EIGHT OUT OF TEN global institutional investors would not invest in a hacked business, a KPMG survey has revealed.
The Big Four firm’s research found that 79% of the 133 institutional investors with over $3trn (£2.02trn) under management taking part in the exercise would be discouraged from financially backing a business that has been subjected to a cyber attack.
Investors believe that under half the boards of the companies they invest in have the appropriate skills to manage cyber risk or manage innovation and risk in the digital worl
Such sentiment was mirrored in a recent KPMG survey of FTSE 350 businesses which found that 39% of boards and management agreed they were severely lacking in their understanding of this area.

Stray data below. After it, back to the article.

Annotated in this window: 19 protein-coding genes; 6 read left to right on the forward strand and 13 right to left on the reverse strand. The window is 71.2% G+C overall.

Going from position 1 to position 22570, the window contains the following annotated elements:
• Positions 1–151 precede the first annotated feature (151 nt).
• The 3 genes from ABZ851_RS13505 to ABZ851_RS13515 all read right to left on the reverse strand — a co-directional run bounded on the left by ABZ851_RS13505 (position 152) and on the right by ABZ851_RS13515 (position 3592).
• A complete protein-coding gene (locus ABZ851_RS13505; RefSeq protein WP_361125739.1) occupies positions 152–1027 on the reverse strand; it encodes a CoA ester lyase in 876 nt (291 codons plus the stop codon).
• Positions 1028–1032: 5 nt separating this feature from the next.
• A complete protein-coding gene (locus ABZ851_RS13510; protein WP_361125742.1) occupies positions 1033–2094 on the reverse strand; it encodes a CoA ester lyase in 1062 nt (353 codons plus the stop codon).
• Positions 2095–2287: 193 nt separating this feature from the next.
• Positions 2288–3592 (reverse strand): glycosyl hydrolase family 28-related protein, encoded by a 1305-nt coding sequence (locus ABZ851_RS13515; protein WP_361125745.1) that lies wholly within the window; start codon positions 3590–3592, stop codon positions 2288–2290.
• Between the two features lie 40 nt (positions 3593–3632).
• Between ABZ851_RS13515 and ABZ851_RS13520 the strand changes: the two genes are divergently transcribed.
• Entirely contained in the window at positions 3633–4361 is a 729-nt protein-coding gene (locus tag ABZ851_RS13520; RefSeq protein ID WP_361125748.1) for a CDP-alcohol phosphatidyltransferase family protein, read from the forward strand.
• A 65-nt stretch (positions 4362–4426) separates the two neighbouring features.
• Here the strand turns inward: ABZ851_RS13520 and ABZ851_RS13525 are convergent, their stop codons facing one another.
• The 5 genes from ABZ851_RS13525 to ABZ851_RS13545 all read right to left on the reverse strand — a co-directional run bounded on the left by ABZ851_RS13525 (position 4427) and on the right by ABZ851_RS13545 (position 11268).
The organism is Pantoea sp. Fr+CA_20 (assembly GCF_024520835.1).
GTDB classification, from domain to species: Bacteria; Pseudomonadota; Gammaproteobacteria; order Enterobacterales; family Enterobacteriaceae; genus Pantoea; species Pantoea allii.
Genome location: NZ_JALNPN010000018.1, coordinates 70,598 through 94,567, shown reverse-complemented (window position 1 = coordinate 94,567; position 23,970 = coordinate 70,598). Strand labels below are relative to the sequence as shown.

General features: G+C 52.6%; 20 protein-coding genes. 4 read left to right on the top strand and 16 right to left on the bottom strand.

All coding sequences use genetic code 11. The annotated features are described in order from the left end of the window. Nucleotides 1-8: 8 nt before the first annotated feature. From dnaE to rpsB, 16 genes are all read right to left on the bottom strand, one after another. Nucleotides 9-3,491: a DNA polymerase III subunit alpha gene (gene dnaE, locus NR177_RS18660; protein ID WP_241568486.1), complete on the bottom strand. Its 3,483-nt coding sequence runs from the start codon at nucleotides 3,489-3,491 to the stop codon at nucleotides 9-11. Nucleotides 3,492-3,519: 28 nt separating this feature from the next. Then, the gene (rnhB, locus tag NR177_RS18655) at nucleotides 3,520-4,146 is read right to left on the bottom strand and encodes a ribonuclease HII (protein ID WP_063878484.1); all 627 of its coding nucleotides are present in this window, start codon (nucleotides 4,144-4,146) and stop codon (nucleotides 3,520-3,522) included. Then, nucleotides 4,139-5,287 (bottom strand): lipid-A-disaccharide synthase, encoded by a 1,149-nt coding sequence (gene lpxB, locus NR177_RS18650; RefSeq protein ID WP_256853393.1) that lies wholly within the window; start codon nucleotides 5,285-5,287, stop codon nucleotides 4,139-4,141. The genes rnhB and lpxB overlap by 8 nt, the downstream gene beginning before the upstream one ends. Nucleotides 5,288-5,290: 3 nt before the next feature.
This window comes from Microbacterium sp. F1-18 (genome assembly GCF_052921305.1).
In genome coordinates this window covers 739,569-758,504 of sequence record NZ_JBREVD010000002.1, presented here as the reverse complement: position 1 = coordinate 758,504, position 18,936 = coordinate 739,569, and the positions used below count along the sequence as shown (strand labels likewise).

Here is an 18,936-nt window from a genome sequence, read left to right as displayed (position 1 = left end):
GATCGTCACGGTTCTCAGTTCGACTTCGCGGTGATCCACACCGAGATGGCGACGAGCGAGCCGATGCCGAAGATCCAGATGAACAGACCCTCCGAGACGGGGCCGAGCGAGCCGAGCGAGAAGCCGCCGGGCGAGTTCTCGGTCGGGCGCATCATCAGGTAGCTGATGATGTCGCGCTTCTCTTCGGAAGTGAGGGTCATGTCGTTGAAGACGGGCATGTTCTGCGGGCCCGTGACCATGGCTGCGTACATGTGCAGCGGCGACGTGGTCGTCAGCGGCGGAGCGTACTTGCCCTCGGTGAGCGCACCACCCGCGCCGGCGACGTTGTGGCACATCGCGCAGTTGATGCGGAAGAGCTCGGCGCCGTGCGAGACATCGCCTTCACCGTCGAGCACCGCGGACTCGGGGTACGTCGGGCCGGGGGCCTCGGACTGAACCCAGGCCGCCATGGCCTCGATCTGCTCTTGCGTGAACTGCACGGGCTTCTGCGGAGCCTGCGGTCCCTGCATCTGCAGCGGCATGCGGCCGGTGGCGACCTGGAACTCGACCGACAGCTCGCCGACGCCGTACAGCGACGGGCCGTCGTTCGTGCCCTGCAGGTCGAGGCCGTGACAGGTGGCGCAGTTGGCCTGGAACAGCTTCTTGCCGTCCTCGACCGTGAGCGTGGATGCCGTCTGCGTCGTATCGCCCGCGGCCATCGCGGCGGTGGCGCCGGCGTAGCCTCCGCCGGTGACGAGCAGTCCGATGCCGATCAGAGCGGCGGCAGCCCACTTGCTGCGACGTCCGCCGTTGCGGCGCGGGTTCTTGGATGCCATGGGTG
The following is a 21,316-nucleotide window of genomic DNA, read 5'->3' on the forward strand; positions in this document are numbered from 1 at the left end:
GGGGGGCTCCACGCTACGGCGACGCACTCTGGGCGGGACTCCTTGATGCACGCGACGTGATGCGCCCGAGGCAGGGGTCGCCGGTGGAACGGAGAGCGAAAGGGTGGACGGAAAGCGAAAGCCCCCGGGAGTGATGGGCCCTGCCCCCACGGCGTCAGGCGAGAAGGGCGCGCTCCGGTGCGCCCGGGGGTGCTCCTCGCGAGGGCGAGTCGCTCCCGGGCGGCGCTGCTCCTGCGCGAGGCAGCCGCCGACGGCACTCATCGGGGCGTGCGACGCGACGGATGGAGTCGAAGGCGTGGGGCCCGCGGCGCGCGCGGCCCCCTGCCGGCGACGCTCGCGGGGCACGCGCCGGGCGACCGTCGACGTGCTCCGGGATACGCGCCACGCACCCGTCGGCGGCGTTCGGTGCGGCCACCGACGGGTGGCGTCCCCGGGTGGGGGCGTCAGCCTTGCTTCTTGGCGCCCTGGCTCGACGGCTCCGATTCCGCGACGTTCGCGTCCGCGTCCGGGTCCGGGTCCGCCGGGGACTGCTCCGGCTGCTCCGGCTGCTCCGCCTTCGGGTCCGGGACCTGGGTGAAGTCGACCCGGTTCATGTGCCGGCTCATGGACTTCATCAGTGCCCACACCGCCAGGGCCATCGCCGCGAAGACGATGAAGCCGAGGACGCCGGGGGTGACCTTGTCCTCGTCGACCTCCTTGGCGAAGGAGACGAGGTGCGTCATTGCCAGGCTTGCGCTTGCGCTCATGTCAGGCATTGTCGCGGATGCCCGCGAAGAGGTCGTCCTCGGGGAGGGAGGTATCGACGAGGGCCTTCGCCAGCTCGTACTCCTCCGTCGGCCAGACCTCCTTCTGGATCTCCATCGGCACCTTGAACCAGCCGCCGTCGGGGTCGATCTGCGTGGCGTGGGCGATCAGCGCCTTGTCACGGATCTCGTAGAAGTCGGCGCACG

Malcolm Marshall, global head KPMG’s cyber security practice, said: “Investors see data breaches as a threat to a company’s material value and feel discouraged in investing in a business that has had its sensitive information compromised.”
“Following a number of high profile breaches, we are seeing global investors waking up to the issue of cyber security. The ripple effect of this has seen investor appetite for cyber businesses increase, with the survey revealing that 86% of investors see it as a growth area.
Marshall suggests that boards need to take a number of steps to improve the situation such as understanding and approaching cyber security as a business risk issue, not just a problem for IT.
Directors should also understand the legal implications of cyber risks as they relate to their company’s specific circumstances, while boards should have sufficient cyber security expertise, with cyber risk management given regular and adequate time on the boardroom agenda.
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